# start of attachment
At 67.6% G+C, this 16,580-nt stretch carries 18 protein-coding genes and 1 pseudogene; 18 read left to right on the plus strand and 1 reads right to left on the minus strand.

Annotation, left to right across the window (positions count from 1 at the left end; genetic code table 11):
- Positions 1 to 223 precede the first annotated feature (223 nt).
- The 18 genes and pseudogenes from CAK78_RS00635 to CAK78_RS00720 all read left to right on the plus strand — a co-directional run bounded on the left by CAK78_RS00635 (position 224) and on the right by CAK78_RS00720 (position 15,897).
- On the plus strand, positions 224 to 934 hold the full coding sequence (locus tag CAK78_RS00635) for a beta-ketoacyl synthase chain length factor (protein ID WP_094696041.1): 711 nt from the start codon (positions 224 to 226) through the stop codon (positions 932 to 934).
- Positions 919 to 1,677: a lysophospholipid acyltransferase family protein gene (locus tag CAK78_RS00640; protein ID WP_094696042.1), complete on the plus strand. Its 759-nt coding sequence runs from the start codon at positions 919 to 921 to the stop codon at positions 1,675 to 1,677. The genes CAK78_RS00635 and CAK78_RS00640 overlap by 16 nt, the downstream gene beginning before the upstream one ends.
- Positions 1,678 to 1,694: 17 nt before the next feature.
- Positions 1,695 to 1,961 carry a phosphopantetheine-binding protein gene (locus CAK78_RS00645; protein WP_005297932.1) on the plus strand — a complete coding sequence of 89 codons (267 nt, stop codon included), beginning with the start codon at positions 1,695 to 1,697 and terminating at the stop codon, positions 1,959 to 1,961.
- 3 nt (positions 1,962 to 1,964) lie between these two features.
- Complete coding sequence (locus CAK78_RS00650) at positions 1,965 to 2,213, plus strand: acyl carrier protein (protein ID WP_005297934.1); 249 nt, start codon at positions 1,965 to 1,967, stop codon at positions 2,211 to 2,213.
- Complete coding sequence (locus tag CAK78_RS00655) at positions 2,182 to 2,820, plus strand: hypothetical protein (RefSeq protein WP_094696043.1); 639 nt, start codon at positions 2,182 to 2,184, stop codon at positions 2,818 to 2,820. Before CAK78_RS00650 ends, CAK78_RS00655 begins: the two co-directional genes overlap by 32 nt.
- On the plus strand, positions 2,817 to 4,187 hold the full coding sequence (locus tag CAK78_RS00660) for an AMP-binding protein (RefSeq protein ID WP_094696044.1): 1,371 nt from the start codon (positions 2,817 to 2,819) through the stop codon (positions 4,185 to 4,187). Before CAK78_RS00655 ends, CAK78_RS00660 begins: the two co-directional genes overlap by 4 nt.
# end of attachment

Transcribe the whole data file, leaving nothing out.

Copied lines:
At 67.6% G+C, this 16,580-nt stretch carries 18 protein-coding genes and 1 pseudogene; 18 read left to right on the plus strand and 1 reads right to left on the minus strand.

Annotation, left to right across the window (positions count from 1 at the left end; genetic code table 11):
- Positions 1 to 223 precede the first annotated feature (223 nt).
- The 18 genes and pseudogenes from CAK78_RS00635 to CAK78_RS00720 all read left to right on the plus strand — a co-directional run bounded on the left by CAK78_RS00635 (position 224) and on the right by CAK78_RS00720 (position 15,897).
- On the plus strand, positions 224 to 934 hold the full coding sequence (locus tag CAK78_RS00635) for a beta-ketoacyl synthase chain length factor (protein ID WP_094696041.1): 711 nt from the start codon (positions 224 to 226) through the stop codon (positions 932 to 934).
- Positions 919 to 1,677: a lysophospholipid acyltransferase family protein gene (locus tag CAK78_RS00640; protein ID WP_094696042.1), complete on the plus strand. Its 759-nt coding sequence runs from the start codon at positions 919 to 921 to the stop codon at positions 1,675 to 1,677. The genes CAK78_RS00635 and CAK78_RS00640 overlap by 16 nt, the downstream gene beginning before the upstream one ends.
- Positions 1,678 to 1,694: 17 nt before the next feature.
- Positions 1,695 to 1,961 carry a phosphopantetheine-binding protein gene (locus CAK78_RS00645; protein WP_005297932.1) on the plus strand — a complete coding sequence of 89 codons (267 nt, stop codon included), beginning with the start codon at positions 1,695 to 1,697 and terminating at the stop codon, positions 1,959 to 1,961.
- 3 nt (positions 1,962 to 1,964) lie between these two features.
- Complete coding sequence (locus CAK78_RS00650) at positions 1,965 to 2,213, plus strand: acyl carrier protein (protein ID WP_005297934.1); 249 nt, start codon at positions 1,965 to 1,967, stop codon at positions 2,211 to 2,213.
- Complete coding sequence (locus tag CAK78_RS00655) at positions 2,182 to 2,820, plus strand: hypothetical protein (RefSeq protein WP_094696043.1); 639 nt, start codon at positions 2,182 to 2,184, stop codon at positions 2,818 to 2,820. Before CAK78_RS00650 ends, CAK78_RS00655 begins: the two co-directional genes overlap by 32 nt.
- On the plus strand, positions 2,817 to 4,187 hold the full coding sequence (locus tag CAK78_RS00660) for an AMP-binding protein (RefSeq protein ID WP_094696044.1): 1,371 nt from the start codon (positions 2,817 to 2,819) through the stop codon (positions 4,185 to 4,187). Before CAK78_RS00655 ends, CAK78_RS00660 begins: the two co-directional genes overlap by 4 nt.